Diabetes in Pregnancy – What To Expect

Diabetes in pregnancy is known as Gestational Diabetes. It currently affects around 3 percent of pregnant women. Early detection and correct treatment can control the condition and is likely to prevent further problems in the pregnancy.

What Is It?

Gestational Diabetes is where the pregnant woman's body is not able to produce enough of the hormone Insulin. This means that her body is not able to break down the sugar that she consumes and convert it to energy. Therefore her blood sugar levels will be high and this will be passed on to the baby, which can cause problems.

Who Can Get It?

The pregnant women most likely to be affected will fit the following criteria;

o Overweight

o Age 35 plus

o Family history of diabetes

o Previous given birth to a large baby

o Previous given birth to a baby with an abnormality

o Suffered a stillbirth in late pregnancy

What Are The Symptoms?

Unfortunately the symptoms associated with Gestational Diabetes are common among most pregnancies anyway. You are likely to feel the need to urinate more often, will be more thirsty, more hungry and have a craving for sweet things. Most women discover they have it from a routine visit to the doctor where a urine sample will show glucose present in your urine. Gestational Diabetes is usually detected in later pregnancy.

If your urine sample does show glucose is present, this does not necessarily mean you have diabetes. Your doctor may want to repeat the test the following week. If, after two urine samples, your doctor is concerned he will refer you to the hospital for a blood glucose test. You will be advised not to eat anything from 10pm the night before the test. The nurse will take a sample of blood from you and then ask you to drink a very sweet solution. Two hours later she will take another blood sample from you and check your blood sugar levels in comparison to the first blood test. If the levels are above a certain amount this indicates you have diabetes. If this is the case the hospital will probably contact you that day in order to begin your treatment as soon as possible.

I've Got It – What Can I Expect?

Firstly – do not panic! It has been detected so early treatment will most likely prevent any major problems. The hospital will refer you to a Diabetic Nurse who will weigh you, ask you lots of questions about your diet and have a chat with you about how to improve your diet. Depending on the results of your blood test the hospital will most likely try to treat your diabetes by controlling your sugar intake. A diabetic diet closely follows a low GI diet, which is low in sugar. When buying or preparing food you need to take notice of the carbohydrate section on the breakdown of nutrients. The bit you are most interested in is 'Carbohydrates (of which sugars)'; you need to try to keep your carbohydrates down to no more than 5 grams in 100 grams. This is very difficult to do, as even the plainest foods seem to contain sugar. The nurse will provide you with a kit consisting of a blood sugar monitor and a notebook. You will be required to measure your blood sugar before and after each meal to determine how different foods affect your blood sugar levels. This method of monitoring will continue until you give birth, however the nurse will monitor these results to see if further treatment is necessary.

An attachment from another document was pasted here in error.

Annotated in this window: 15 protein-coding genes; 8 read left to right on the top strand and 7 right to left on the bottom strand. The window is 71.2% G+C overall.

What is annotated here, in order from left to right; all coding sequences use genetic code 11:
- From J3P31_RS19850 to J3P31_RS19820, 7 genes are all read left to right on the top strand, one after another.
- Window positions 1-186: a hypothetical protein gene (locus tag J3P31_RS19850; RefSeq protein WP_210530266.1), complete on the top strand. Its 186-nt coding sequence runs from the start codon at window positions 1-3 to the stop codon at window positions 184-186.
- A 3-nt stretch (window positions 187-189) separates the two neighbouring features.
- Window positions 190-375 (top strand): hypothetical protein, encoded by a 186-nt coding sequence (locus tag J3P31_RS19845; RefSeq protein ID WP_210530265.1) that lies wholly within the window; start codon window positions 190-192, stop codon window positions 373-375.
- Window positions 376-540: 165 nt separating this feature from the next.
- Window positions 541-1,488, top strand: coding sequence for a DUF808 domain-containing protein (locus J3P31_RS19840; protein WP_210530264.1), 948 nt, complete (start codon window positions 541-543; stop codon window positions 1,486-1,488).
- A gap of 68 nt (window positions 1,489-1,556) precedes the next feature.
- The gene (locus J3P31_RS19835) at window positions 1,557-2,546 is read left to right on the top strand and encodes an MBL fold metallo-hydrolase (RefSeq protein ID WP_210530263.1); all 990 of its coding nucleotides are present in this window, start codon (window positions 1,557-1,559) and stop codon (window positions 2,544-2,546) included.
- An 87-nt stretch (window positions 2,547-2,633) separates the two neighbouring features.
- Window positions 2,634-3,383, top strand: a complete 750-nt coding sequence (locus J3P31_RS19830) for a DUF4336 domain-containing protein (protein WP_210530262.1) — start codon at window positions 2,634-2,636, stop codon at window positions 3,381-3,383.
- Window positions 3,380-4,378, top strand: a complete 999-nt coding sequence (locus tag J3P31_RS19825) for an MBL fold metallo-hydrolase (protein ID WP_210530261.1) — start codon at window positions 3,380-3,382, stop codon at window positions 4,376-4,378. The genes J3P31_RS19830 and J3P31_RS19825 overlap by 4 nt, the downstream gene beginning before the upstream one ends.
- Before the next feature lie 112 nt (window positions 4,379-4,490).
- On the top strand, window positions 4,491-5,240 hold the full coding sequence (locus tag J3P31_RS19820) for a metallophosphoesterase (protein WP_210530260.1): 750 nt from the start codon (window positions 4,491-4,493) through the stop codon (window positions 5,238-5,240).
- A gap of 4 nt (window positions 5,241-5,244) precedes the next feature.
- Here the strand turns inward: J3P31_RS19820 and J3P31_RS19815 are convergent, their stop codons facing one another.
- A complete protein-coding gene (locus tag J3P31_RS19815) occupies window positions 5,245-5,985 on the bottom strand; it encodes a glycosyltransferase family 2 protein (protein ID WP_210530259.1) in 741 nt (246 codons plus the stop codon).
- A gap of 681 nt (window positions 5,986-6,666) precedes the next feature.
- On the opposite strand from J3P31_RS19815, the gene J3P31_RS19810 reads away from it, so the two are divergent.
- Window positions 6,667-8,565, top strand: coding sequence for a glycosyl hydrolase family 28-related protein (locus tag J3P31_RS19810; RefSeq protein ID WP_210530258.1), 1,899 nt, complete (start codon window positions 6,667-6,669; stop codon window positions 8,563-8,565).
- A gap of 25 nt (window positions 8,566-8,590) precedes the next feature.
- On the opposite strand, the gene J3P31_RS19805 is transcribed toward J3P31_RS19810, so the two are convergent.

Unfortunately in some pregnant women changing the diet has little or no affect on the blood sugar levels and insulin injections are required. Injecting with insulin is no fun but is necessary if you are to prevent any further problems in your pregnancy. However you must still control your sugar intake. Injections are self-administered before meals in the upper thigh.

What Are The Effects Of Diabetes On My Baby?

Babies born to mothers with diabetes are generally larger than average. This can lead to problems with delivery and quite often a caesarean section is necessary.

After the birth there can still be complications for the baby. They are often born with low blood sugar levels and may have to go into the Special Care Unit until their blood sugar levels return to normal. This may involve them having a glucose feed to bring them up to normal levels as quickly as possible.

They may also suffer with jaundice but this is not serious and usually rectifies itself within a few weeks without medical intervention.

There is an increased risk that your baby may be born with a congenital defect such as a heart defect or have problems with their lungs. You will have many more ultrasound scans than a normal pregnancy and the hospital will be looking for signs of defects in order to treat them where possible.

Unfortunately there is also the increased risk of stillbirth or death of a newborn even though this is rare where glucose levels are well managed.

What Are The Effects Of Diabetes On Me?

After the birth Gestational Diabetes usually completely disappears. However you will be at greater risk of developing it in future pregnancies and also of developing type 2 diabetes in later life.Many women take this as a warning and choose to change their diet and take more exercise in the hope of avoiding type 2 diabetes in later life.